This article is reposted from the old Wordpress incarnation of Not Exactly Rocket Science.
A humble species of fruit fly is the genetic equivalent of a Russian doll - peer inside its DNA and you will see the entire genome of a species of bacteria hidden within.
The bacteria in question is Wolbachia, the most successful parasite on earth and infects about 20% of the world's species of insects. It's a poster child for selfishness. To further its own dynasty, it has evolved a series of remarkable techniques for ensuring that it gets passed on from host to host. Sometimes it gives infected individuals the ability to reproduce asexually; at other times, it does away with an entire gender.
Now, Julie Dunning-Hotopp from the J. Craig Venter Institute and Michael Clark from the University of Rochester have found an even more drastic strategy used by Wolbachia to preserve its own immortality - inserting its entire genome wholesale into that of another living thing.
Among bacteria, such gene swaps are run-of-the-mill. Humans and other multi-celled creatures must (mostly) contend ourselves with passing our genes to our young but bacteria have no such limits. They can exchange genes as easily as we exchange emails and this free trade in DNA, formally known as 'horizontal gene transfer', allows them to swap beneficial adaptations such as drug resistance genes.
Gene transfer between bacteria and eukaryotes is rare but if any bacteria was well placed to do it, it would be Wolbachia. It infects the developing sex cells of its hosts and gets passed on from mother to child in the egg itself - a prime location for integrating its genes into those of the next generation.
Other labs had already managed to detect traces of Wolbachia genes in a species of beetle and a nematode worm. To discover the full extent of its genetic infiltration, Dunning-Hotopp and Clark decided to search for Wolbachia genes in a wide range of invertebrates.
The fruit fly Drosophila ananassae quickly emerged as a promising candidate, and the duo tried to isolate its genome by killing off the infecting Wolbachia with a simple antibiotic.
It didn't work. Even with the antibiotic treatment, they still found traces of Wolbachia genes amidst the fly's DNA.
For months, the same thing happened and as frustration settled in, Dunning-Hotopp and Clark realised that the fly's cells had no living Wolbachia in them. The immigrant genes kept on turning up because they were actually part of the Drosophila genome and Clark eventually found them on the second chromosome.
Astonishingly, they found that almost all of the bacterium's genes had been transferred across. The insert is about the right size, and when Dunning-Hotopp and Clark tested for 45 genes spread throughout the Wolbachia's genome, they found 44 in the fly.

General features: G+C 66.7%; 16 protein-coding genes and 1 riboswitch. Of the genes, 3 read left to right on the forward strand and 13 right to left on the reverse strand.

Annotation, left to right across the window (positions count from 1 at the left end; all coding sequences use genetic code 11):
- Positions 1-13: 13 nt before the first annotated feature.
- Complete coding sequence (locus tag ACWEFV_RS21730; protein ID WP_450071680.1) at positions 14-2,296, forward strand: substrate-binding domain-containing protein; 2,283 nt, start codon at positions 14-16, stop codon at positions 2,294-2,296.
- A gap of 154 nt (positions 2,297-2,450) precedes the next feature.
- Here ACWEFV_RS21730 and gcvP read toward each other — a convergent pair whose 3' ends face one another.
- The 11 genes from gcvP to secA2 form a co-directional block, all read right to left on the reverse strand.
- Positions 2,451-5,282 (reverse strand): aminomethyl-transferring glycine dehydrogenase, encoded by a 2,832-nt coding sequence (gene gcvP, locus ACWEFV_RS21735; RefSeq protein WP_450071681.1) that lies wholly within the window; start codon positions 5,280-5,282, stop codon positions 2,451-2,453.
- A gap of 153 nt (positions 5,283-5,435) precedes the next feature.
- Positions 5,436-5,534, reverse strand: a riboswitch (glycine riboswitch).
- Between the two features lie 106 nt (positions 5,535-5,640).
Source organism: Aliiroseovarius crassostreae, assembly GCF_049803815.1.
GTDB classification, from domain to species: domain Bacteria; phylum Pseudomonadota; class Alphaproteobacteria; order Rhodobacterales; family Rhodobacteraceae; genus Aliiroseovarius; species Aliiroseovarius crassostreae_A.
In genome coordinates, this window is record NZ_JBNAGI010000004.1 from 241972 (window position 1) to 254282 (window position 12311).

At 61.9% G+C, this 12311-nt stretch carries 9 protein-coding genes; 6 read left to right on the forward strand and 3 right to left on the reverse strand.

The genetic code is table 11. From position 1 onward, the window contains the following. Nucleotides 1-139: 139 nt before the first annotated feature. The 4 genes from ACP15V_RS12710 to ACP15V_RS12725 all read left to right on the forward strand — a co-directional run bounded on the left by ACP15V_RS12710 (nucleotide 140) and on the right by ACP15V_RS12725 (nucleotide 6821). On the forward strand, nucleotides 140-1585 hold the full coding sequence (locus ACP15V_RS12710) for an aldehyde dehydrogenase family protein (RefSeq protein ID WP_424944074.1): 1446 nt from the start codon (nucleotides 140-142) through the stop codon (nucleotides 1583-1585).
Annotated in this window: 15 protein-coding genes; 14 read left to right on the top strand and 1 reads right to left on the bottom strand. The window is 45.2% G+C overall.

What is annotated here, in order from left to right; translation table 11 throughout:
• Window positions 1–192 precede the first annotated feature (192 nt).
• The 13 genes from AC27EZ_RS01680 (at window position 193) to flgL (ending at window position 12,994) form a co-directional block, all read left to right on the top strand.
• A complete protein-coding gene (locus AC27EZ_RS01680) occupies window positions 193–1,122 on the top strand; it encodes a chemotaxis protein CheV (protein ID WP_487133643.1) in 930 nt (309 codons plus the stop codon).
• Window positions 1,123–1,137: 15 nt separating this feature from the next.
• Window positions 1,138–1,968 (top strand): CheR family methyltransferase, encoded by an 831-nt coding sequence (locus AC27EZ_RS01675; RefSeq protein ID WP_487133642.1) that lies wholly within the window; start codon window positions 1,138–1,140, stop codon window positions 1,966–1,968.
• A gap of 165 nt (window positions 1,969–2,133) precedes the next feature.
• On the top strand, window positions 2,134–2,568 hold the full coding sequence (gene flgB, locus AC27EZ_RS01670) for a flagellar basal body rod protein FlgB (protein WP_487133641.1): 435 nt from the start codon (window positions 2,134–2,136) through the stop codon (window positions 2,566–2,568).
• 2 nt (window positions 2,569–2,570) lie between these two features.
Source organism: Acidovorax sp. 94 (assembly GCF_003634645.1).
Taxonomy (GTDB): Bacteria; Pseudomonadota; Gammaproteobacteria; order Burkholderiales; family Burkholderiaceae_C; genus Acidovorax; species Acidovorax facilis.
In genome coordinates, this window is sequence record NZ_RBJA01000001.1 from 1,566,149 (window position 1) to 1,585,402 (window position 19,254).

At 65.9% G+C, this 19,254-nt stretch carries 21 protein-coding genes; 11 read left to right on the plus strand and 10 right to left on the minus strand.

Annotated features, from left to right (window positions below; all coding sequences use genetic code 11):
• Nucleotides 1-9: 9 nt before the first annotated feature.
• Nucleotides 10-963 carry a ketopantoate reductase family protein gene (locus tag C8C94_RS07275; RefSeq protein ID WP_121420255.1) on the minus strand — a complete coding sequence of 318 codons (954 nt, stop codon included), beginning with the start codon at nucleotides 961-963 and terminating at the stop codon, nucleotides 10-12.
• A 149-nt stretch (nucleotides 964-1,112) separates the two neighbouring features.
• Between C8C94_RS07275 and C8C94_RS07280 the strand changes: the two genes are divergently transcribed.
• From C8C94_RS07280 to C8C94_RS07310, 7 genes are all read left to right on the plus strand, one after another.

Through further investigation, they confirmed that the genes didn't just come from a few resistant Wolbachia contaminating the samples. They could be passed down from father to children, something that the parasite itself cannot do for it only passes down the female line.
Dunning-Hotopp's and Clark's discovery suggests that gene transfers between bacteria and more complex creatures may be much more common than previously thought. After all, in addition to D.ananassae, the team also found smaller Wolbachia fragments in six other species of insect and four species of nematode worm.
But to truly appreciate the full scale of gene transfer from bacteria to complex organisms, we need to completely rethink the way that we sequence genomes.
In the past, genome sequencing projects have discarded traces of bacterial genes because the scientists thought they were contaminations, the odd bacteria that got mixed up in the sample. And that has almost certainly led to mistakes. Case in point: the publicly available full sequence of D.ananassae doesn't include any Wolbachia genes, because they were left out.
This isn't a mistake that we can make lightly, for this process could be a major driving force in evolution. After all, Wolbachia is the world's most common parasite and it infects the world's most numerous animal groups. Its inserted genes could rapidly provide the host animal with new genes and new abilities.
Certainly, in the fly, the Wolbachia genes are not quiet stowaways and 2% are actually switched on. Whether they actually do anything is another matter - their gene transcripts are up to a million times less common than the flies' own. Their role is a question that the researchers have yet to answer.
Nonetheless, for Wolbachia, the strategy (which Dunning-Hotopp and Clark believe was accidental) has paid off. The duo found the Wolbachia genes in D.ananassae specimens from Hawaii, Malaysia, Indonesia and India, almost unchanged. From a single ancestor that inveigled its way into the fly's genome, Wolbachia gained a free ride across the world.
Reference: Dunning-Hotopp, Clark, Oliveira, Foster, Fischer, Torres, Giebel, Kumar, Ishmael, Wang, Ingram, Nene, Shepard, Tomkins, Richards, Spiro, Ghedin, Slatko, Tettelin & Werren. Widespread lateral gene transfer from intracellular bacteria to multicellular eukaryotes. Science doi:10.1126/science.1142490
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